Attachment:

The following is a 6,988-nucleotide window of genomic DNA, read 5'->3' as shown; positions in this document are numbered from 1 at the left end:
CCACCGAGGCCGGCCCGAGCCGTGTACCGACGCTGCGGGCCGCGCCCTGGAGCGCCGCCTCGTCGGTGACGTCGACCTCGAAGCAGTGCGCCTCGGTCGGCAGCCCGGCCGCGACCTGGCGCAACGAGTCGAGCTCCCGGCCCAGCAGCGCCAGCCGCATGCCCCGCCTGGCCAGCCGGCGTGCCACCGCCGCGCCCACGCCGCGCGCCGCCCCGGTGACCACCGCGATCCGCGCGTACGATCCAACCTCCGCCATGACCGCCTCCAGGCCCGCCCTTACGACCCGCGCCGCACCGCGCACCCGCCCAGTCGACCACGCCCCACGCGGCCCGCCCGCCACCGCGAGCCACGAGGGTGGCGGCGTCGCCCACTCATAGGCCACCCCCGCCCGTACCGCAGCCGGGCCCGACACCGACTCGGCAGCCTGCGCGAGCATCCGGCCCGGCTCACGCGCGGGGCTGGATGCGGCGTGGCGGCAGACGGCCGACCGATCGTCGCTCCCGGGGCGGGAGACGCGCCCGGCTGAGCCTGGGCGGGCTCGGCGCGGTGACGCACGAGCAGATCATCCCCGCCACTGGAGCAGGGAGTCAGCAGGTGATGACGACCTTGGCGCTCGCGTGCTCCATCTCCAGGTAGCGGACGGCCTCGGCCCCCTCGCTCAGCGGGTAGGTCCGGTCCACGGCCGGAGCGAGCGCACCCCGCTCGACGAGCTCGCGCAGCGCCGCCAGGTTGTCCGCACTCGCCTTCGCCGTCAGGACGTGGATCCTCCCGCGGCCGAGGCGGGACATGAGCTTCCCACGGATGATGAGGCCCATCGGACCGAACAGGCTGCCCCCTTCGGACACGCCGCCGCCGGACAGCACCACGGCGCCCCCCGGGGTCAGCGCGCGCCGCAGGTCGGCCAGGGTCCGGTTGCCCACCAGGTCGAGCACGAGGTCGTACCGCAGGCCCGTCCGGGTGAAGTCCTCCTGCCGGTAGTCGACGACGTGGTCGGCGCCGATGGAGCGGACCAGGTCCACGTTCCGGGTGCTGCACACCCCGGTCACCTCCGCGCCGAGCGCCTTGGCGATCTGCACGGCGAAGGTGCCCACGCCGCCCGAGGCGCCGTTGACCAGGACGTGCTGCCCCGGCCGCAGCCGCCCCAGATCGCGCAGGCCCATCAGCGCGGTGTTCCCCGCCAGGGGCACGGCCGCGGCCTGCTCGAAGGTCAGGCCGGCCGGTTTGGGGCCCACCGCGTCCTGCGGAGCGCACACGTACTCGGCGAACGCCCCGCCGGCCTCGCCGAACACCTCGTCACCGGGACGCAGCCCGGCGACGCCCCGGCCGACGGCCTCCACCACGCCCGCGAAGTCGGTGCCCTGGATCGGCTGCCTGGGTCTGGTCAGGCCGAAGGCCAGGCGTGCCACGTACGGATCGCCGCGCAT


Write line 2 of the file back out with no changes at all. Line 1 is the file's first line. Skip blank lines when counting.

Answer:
CCACCGAGGCCGGCCCGAGCCGTGTACCGACGCTGCGGGCCGCGCCCTGGAGCGCCGCCTCGTCGGTGACGTCGACCTCGAAGCAGTGCGCCTCGGTCGGCAGCCCGGCCGCGACCTGGCGCAACGAGTCGAGCTCCCGGCCCAGCAGCGCCAGCCGCATGCCCCGCCTGGCCAGCCGGCGTGCCACCGCCGCGCCCACGCCGCGCGCCGCCCCGGTGACCACCGCGATCCGCGCGTACGATCCAACCTCCGCCATGACCGCCTCCAGGCCCGCCCTTACGACCCGCGCCGCACCGCGCACCCGCCCAGTCGACCACGCCCCACGCGGCCCGCCCGCCACCGCGAGCCACGAGGGTGGCGGCGTCGCCCACTCATAGGCCACCCCCGCCCGTACCGCAGCCGGGCCCGACACCGACTCGGCAGCCTGCGCGAGCATCCGGCCCGGCTCACGCGCGGGGCTGGATGCGGCGTGGCGGCAGACGGCCGACCGATCGTCGCTCCCGGGGCGGGAGACGCGCCCGGCTGAGCCTGGGCGGGCTCGGCGCGGTGACGCACGAGCAGATCATCCCCGCCACTGGAGCAGGGAGTCAGCAGGTGATGACGACCTTGGCGCTCGCGTGCTCCATCTCCAGGTAGCGGACGGCCTCGGCCCCCTCGCTCAGCGGGTAGGTCCGGTCCACGGCCGGAGCGAGCGCACCCCGCTCGACGAGCTCGCGCAGCGCCGCCAGGTTGTCCGCACTCGCCTTCGCCGTCAGGACGTGGATCCTCCCGCGGCCGAGGCGGGACATGAGCTTCCCACGGATGATGAGGCCCATCGGACCGAACAGGCTGCCCCCTTCGGACACGCCGCCGCCGGACAGCACCACGGCGCCCCCCGGGGTCAGCGCGCGCCGCAGGTCGGCCAGGGTCCGGTTGCCCACCAGGTCGAGCACGAGGTCGTACCGCAGGCCCGTCCGGGTGAAGTCCTCCTGCCGGTAGTCGACGACGTGGTCGGCGCCGATGGAGCGGACCAGGTCCACGTTCCGGGTGCTGCACACCCCGGTCACCTCCGCGCCGAGCGCCTTGGCGATCTGCACGGCGAAGGTGCCCACGCCGCCCGAGGCGCCGTTGACCAGGACGTGCTGCCCCGGCCGCAGCCGCCCCAGATCGCGCAGGCCCATCAGCGCGGTGTTCCCCGCCAGGGGCACGGCCGCGGCCTGCTCGAAGGTCAGGCCGGCCGGTTTGGGGCCCACCGCGTCCTGCGGAGCGCACACGTACTCGGCGAACGCCCCGCCGGCCTCGCCGAACACCTCGTCACCGGGACGCAGCCCGGCGACGCCCCGGCCGACGGCCTCCACCACGCCCGCGAAGTCGGTGCCCTGGATCGGCTGCCTGGGTCTGGTCAGGCCGAAGGCCAGGCGTGCCACGTACGGATCGCCGCGCAT